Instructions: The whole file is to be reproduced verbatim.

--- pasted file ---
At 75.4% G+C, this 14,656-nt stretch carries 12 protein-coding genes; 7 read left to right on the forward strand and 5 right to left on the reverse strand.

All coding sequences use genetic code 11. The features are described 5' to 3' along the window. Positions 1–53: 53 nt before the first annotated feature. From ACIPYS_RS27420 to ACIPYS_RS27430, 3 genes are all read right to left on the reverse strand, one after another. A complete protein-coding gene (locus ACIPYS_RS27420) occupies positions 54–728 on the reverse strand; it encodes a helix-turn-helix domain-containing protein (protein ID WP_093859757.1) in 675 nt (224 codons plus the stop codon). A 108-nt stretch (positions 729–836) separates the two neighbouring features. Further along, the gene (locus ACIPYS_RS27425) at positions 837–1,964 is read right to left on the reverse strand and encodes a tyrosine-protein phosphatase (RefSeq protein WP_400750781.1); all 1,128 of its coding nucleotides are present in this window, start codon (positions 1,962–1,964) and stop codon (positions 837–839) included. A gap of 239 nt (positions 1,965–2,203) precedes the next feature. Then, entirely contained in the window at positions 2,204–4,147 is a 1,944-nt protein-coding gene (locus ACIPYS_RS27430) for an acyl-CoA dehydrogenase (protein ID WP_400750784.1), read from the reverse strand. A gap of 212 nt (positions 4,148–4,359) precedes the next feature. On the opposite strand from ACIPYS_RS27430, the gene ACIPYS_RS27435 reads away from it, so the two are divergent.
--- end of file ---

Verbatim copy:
At 75.4% G+C, this 14,656-nt stretch carries 12 protein-coding genes; 7 read left to right on the forward strand and 5 right to left on the reverse strand.

All coding sequences use genetic code 11. The features are described 5' to 3' along the window. Positions 1–53: 53 nt before the first annotated feature. From ACIPYS_RS27420 to ACIPYS_RS27430, 3 genes are all read right to left on the reverse strand, one after another. A complete protein-coding gene (locus ACIPYS_RS27420) occupies positions 54–728 on the reverse strand; it encodes a helix-turn-helix domain-containing protein (protein ID WP_093859757.1) in 675 nt (224 codons plus the stop codon). A 108-nt stretch (positions 729–836) separates the two neighbouring features. Further along, the gene (locus ACIPYS_RS27425) at positions 837–1,964 is read right to left on the reverse strand and encodes a tyrosine-protein phosphatase (RefSeq protein WP_400750781.1); all 1,128 of its coding nucleotides are present in this window, start codon (positions 1,962–1,964) and stop codon (positions 837–839) included. A gap of 239 nt (positions 1,965–2,203) precedes the next feature. Then, entirely contained in the window at positions 2,204–4,147 is a 1,944-nt protein-coding gene (locus ACIPYS_RS27430) for an acyl-CoA dehydrogenase (protein ID WP_400750784.1), read from the reverse strand. A gap of 212 nt (positions 4,148–4,359) precedes the next feature. On the opposite strand from ACIPYS_RS27430, the gene ACIPYS_RS27435 reads away from it, so the two are divergent.